It’s clear both Marsha and Sylvia embodied what black queer feminist thinker Alexis Pauline Gumbs calls the “never straight” — queer pioneers unable or unwilling to hide their difference — which means they forced their queerness to be publicly acknowledged wherever they went … the ones at the forefront of queer rebellion.

As for Marsha and Stonewall bricks, she repeatedly said, “I did not throw the first brick. I was uptown and didn’t get downtown until about two o’clock; the place was already on fire.” She did shimmy up a lamppost in heels and drop a brick onto a cop car to great effect.

Following the eruption, Sylvia beckoned. Together, they developed a radical declaration called the Street Transvestite Action Revolution (STAR).

After STAR had run its course, Marsha still advocated for various groups. Toward the end of her life, she worked with PWA/HIV+ people, political prisoners, and gender “non-con” kids.

We lost Marsha in 1992, when her body was fished from the Hudson River. Her death was ruled a suicide, but the authorities could not explain how she got a hole in her head. After much agitation, the case was reopened in 2012, and the cause of death is now officially “undetermined.”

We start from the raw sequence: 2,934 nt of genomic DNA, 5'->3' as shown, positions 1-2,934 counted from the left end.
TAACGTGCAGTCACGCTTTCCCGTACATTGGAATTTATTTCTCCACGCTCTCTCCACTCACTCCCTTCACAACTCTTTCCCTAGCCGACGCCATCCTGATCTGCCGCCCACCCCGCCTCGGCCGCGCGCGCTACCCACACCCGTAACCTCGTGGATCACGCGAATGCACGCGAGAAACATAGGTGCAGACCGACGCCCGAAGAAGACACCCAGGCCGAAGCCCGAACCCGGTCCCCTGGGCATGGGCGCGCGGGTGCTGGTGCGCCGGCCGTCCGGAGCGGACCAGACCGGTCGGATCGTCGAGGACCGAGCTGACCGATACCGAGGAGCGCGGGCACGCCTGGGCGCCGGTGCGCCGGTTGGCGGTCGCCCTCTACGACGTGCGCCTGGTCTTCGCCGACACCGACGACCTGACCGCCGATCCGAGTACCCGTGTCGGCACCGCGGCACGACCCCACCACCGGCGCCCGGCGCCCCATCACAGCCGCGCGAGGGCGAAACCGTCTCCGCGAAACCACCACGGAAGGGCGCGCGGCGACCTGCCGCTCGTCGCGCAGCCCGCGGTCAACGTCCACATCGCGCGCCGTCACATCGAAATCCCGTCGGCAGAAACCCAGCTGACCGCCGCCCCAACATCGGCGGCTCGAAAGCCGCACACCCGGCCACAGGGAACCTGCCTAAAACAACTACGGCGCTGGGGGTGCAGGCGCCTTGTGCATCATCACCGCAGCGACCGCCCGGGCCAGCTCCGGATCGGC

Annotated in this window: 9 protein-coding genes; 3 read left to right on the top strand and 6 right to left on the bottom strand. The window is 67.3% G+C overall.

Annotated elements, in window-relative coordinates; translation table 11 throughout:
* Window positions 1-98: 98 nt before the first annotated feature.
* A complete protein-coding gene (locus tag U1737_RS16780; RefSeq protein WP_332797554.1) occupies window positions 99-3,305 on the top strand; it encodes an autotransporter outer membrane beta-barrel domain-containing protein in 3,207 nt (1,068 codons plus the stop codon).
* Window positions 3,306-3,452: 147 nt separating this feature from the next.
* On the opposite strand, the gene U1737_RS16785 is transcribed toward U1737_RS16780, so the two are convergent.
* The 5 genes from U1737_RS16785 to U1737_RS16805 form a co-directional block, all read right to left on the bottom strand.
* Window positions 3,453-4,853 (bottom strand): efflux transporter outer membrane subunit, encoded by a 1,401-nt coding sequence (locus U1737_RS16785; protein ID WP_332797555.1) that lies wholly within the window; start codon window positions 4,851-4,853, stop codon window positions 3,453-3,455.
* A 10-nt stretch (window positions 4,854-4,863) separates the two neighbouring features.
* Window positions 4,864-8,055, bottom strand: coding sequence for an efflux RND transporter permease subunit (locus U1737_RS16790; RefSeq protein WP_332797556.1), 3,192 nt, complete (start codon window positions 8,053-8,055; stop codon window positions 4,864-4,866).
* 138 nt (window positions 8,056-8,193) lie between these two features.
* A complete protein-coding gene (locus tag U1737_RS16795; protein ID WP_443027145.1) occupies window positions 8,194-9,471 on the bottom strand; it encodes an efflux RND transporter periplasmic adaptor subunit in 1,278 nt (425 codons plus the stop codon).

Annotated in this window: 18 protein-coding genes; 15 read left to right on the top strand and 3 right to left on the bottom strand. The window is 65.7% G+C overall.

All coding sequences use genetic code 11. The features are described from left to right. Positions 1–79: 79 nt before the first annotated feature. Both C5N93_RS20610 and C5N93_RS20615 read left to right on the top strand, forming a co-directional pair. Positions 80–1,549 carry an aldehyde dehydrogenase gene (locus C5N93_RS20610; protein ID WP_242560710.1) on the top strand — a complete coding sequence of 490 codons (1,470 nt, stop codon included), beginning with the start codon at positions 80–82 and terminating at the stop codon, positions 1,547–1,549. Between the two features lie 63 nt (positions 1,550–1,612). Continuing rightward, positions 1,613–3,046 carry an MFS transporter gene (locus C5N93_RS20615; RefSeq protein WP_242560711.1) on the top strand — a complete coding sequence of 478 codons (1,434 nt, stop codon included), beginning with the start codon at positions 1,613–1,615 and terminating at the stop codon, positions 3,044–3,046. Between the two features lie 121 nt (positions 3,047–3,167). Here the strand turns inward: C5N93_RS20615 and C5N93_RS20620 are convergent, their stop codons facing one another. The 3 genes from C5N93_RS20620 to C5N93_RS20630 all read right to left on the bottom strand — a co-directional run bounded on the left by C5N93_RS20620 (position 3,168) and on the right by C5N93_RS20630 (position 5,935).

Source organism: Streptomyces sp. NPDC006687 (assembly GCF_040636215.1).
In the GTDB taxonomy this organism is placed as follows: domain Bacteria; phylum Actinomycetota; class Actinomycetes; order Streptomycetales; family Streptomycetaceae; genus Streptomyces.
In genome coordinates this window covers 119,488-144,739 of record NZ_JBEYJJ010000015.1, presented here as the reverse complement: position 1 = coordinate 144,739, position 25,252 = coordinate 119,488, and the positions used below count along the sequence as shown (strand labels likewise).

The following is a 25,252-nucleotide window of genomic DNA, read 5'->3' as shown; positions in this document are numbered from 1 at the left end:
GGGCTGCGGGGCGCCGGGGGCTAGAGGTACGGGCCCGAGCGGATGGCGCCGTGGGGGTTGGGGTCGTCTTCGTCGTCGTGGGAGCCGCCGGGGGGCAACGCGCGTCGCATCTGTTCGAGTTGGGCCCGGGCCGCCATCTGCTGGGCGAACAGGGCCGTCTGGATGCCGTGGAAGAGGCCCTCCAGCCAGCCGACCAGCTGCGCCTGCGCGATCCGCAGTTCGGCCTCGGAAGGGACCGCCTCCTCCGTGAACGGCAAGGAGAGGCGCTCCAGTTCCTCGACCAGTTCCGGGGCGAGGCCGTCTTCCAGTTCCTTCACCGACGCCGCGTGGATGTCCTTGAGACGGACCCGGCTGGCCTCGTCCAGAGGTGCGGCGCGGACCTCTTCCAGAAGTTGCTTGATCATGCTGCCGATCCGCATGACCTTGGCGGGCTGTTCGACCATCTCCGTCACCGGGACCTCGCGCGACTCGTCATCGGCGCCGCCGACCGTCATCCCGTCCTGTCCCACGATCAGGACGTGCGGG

On February 1, 2020, Gov. Andrew Cuomo announced that East River Park in Brooklyn would be renamed in Marsha’s honor, making her the first LGBTQ person to have a New York state park named after them.

Now on to Sylvia, “The Mother of all Transpeople,” known for in-your-face activism on behalf of her people. She saw what needed doing and then set about doing it, whether you liked it or not. Unsurprisingly, she was called “an easy Queen to love and a hard one to like.”